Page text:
|MJM as newspaper reporter 1960s|
Since I was a child growing up in the small community of Chapleau in northern Ontario, story has been central to me whether I was playing in the living room or creating my own plays for the Junior Red Cross Society performances in Grade at Chapleau Public School.
Thanks to my mother, Muriel E (Hunt) Morris, who instilled a love of reading in me before I could hardly walk, and gave me the freedom to explore all the great children's literature of my time, story has been the place where I have lived.
Little did I realize that my experience as the Chapleau High School reporter (with Joy Evans) for the long gone Mid North News, and a television program on CHAP TV in 1958 (with Phyllis Chrusoskie,and others) would lead to a lifetime spent telling stories and talking about the stories of others in classrooms in Ontario and British Columbia. And people even hired me to write stories about people and events in daily newspapers, for television, in magazines and the internet and books.
I worked as a reporter and/or editor at several daily newspapers including the Star-Phoenix (Saskatoon), Kingston Whig-Standard, Timmins Daily Press, Chatham Daily News, Brampton Times and was northern Ontario correspondent for the Toronto Star.
And yes, as any of my students will tell you, I loved to tell stories. Not all were necessarily appreciated of course and I was once criticized in student evaluations when I was at College of the Rockies for talking too much about my beloved cat Buckwheat. A student wrote that he/she got nothing from my course because "All he ever did was tell stories about his cat Buckwheat." Yes, for sure at times I got carried away on my favourite topics, like hockey when I was in Chapleau.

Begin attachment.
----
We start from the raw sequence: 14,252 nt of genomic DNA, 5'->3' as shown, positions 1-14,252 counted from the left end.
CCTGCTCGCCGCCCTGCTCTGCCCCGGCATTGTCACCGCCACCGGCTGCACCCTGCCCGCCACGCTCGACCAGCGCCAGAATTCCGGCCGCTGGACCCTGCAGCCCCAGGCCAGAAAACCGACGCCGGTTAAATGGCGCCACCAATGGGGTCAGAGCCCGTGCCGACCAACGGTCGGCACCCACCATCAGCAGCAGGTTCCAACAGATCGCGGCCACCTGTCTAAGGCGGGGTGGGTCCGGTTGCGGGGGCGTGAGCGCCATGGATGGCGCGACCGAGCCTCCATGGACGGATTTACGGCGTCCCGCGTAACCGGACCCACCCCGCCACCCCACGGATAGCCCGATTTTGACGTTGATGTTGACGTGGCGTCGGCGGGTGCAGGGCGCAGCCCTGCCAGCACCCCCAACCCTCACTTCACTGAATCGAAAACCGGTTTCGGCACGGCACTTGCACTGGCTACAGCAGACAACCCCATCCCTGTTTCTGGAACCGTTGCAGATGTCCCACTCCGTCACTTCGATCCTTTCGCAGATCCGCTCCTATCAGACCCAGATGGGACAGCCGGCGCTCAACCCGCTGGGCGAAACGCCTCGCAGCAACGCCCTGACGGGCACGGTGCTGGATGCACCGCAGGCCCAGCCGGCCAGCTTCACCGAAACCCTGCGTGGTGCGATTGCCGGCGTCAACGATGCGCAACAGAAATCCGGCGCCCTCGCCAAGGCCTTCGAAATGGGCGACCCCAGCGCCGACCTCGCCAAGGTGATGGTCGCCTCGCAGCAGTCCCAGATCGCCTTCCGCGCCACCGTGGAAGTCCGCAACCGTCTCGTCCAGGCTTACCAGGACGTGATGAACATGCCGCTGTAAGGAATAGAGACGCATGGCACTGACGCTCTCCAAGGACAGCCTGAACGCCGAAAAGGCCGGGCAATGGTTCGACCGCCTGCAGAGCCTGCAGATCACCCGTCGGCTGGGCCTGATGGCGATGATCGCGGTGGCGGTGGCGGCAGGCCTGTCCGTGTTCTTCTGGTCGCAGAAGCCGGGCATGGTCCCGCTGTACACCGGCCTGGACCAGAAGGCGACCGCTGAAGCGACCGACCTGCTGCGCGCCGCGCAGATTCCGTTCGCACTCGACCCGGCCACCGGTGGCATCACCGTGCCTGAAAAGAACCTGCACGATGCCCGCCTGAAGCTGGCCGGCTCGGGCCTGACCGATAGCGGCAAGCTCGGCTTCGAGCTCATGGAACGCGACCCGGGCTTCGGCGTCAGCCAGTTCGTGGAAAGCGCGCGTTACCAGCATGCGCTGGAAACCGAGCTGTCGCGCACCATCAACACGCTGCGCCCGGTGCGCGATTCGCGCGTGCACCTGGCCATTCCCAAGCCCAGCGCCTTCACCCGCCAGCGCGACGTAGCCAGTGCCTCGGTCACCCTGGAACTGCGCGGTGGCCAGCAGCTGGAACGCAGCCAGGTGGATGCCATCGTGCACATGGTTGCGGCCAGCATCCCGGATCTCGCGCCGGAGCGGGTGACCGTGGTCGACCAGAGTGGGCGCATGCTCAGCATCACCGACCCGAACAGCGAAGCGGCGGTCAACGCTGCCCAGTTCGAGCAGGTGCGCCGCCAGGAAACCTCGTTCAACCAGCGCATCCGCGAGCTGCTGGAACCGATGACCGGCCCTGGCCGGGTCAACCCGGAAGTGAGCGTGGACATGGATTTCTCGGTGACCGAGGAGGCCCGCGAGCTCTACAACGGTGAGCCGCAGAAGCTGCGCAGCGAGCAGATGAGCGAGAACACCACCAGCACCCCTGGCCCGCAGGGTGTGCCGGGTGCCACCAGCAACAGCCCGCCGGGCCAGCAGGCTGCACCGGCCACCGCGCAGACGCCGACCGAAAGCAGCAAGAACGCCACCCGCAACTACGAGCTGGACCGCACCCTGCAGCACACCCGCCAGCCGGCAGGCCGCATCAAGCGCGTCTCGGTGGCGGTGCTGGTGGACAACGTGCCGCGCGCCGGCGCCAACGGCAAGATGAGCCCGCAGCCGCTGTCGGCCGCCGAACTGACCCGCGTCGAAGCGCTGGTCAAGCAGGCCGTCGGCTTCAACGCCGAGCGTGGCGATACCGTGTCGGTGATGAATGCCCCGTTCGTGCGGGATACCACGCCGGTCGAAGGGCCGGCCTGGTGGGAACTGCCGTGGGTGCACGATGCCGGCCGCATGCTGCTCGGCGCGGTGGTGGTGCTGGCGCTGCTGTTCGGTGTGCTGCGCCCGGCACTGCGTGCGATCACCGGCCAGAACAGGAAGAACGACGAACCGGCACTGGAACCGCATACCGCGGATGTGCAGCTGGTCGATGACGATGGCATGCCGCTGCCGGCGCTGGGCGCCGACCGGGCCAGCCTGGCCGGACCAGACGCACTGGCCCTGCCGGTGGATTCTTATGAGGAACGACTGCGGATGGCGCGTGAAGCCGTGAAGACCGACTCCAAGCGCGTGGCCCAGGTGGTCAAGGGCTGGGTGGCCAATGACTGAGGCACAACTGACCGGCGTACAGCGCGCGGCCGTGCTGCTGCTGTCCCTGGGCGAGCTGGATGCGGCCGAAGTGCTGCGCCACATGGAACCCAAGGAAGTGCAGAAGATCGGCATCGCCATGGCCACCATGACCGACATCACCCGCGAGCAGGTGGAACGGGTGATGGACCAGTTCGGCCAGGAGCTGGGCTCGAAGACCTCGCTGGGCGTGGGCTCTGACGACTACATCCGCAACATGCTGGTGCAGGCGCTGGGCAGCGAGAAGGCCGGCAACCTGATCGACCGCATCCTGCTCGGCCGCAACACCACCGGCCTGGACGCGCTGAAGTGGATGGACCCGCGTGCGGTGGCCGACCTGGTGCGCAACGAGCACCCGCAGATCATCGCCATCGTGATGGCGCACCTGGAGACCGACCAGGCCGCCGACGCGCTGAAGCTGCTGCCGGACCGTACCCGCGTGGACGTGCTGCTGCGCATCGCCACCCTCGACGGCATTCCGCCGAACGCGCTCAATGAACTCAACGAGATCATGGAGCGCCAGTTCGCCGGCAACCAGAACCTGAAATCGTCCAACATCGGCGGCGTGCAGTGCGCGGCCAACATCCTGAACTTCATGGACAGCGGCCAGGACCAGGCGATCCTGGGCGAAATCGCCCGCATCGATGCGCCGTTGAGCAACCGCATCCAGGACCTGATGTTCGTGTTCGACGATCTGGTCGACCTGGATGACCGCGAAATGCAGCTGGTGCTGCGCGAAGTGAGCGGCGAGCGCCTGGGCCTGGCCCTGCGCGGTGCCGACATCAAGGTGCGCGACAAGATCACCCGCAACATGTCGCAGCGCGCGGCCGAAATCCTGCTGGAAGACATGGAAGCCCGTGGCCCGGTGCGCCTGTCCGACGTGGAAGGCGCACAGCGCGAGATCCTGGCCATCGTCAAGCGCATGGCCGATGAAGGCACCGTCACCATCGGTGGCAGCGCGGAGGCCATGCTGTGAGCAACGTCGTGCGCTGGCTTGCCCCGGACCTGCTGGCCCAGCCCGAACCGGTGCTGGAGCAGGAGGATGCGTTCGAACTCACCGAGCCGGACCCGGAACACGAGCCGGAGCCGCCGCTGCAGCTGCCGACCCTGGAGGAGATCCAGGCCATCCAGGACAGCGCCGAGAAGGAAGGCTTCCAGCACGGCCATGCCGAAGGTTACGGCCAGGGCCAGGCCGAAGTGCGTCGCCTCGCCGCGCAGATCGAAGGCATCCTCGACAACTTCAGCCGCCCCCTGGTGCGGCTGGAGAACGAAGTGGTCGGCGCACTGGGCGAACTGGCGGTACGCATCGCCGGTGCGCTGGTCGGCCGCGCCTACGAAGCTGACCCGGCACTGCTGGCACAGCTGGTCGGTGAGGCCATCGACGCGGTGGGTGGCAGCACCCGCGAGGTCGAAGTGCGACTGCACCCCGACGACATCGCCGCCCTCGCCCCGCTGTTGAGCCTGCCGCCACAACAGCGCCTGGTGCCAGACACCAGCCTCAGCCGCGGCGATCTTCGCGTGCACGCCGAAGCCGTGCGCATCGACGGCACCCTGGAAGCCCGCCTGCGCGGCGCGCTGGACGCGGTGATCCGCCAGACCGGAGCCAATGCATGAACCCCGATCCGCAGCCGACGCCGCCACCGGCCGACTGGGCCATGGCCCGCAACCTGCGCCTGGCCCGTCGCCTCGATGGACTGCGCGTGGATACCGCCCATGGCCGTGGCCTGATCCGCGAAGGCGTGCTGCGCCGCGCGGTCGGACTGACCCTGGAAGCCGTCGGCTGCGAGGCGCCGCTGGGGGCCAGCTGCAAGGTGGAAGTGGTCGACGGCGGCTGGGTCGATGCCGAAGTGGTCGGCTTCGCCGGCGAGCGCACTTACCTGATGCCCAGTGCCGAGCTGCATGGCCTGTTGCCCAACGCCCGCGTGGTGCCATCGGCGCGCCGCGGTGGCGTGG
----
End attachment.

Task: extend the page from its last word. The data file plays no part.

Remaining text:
When I mentioned to one of my former students in a talk on Facebook that I was also into Chapleau politics, she replied, "Yes, I know, but really you did hockey." And yes, to any of my students who may read this, I know that Monday was hockey story day if we won, and no comment when we lost!
|MJM 2016 a Michael Pelzer Photo|
Today I am learning to listen to the voices of so many former students who are taking time to share part of their stories with me on Facebook, and telling stories about me too. Thank you so much.
I agree with Reynolds Price, the writer, that to "tell and hear stories is essential" -- and he argues it comes second after nourishment and before love and shelter. "Millions survive without love or home, almost none in silence; the opposite of silence leads quickly to narrative, and the sound of story is the dominant sound of our lives, from the small accounts of our day's events to the vast incommunicable constructs of psychopaths."
In my life for sure, in the brightest and darkest moments, the sound of story is the dominant sound. Think about it. For example today there is nothing I enjoy better than hearing from my great friend Mike, who shares stories from his life with me and makes my day.
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